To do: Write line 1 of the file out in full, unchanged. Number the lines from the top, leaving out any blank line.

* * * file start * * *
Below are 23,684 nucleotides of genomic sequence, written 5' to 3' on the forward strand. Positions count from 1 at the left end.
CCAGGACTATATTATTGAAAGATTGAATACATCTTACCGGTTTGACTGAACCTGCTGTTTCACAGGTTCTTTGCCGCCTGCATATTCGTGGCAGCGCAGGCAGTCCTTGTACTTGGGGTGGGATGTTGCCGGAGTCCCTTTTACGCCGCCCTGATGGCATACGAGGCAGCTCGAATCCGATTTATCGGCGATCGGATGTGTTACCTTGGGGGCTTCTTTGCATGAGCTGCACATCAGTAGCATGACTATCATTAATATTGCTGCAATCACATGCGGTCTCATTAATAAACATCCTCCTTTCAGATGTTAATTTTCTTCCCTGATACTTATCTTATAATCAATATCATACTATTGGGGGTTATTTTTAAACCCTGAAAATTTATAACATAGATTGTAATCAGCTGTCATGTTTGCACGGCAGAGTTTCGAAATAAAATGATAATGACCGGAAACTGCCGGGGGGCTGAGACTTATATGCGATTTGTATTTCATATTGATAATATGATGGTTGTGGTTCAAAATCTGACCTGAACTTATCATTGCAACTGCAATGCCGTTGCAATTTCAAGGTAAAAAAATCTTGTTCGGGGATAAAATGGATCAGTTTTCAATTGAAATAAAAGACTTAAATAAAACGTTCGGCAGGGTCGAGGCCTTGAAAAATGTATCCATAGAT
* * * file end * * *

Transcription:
Below are 23,684 nucleotides of genomic sequence, written 5' to 3' on the forward strand. Positions count from 1 at the left end.